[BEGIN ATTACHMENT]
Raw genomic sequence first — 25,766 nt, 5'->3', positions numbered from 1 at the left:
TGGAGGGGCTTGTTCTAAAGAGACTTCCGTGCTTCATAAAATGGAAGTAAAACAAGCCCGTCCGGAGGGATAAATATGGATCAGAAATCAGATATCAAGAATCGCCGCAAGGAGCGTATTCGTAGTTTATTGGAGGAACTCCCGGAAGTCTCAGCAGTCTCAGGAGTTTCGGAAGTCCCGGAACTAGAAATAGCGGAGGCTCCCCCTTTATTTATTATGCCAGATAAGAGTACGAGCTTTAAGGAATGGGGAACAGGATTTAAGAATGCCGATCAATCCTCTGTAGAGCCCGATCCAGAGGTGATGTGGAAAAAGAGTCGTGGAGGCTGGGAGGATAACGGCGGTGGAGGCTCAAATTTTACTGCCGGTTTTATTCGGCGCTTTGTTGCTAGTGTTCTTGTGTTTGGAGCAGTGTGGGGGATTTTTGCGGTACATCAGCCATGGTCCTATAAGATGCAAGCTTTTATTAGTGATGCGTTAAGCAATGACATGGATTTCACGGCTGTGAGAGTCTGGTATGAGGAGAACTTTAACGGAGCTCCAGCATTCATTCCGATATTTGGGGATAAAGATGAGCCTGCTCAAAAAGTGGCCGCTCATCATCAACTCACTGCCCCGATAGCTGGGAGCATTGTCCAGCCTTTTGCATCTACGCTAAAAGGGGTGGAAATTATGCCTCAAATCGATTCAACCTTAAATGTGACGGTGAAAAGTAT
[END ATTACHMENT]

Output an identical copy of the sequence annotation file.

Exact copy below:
Raw genomic sequence first — 25,766 nt, 5'->3', positions numbered from 1 at the left:
TGGAGGGGCTTGTTCTAAAGAGACTTCCGTGCTTCATAAAATGGAAGTAAAACAAGCCCGTCCGGAGGGATAAATATGGATCAGAAATCAGATATCAAGAATCGCCGCAAGGAGCGTATTCGTAGTTTATTGGAGGAACTCCCGGAAGTCTCAGCAGTCTCAGGAGTTTCGGAAGTCCCGGAACTAGAAATAGCGGAGGCTCCCCCTTTATTTATTATGCCAGATAAGAGTACGAGCTTTAAGGAATGGGGAACAGGATTTAAGAATGCCGATCAATCCTCTGTAGAGCCCGATCCAGAGGTGATGTGGAAAAAGAGTCGTGGAGGCTGGGAGGATAACGGCGGTGGAGGCTCAAATTTTACTGCCGGTTTTATTCGGCGCTTTGTTGCTAGTGTTCTTGTGTTTGGAGCAGTGTGGGGGATTTTTGCGGTACATCAGCCATGGTCCTATAAGATGCAAGCTTTTATTAGTGATGCGTTAAGCAATGACATGGATTTCACGGCTGTGAGAGTCTGGTATGAGGAGAACTTTAACGGAGCTCCAGCATTCATTCCGATATTTGGGGATAAAGATGAGCCTGCTCAAAAAGTGGCCGCTCATCATCAACTCACTGCCCCGATAGCTGGGAGCATTGTCCAGCCTTTTGCATCTACGCTAAAAGGGGTGGAAATTATGCCTCAAATCGATTCAACCTTAAATGTGACGGTGAAAAGTAT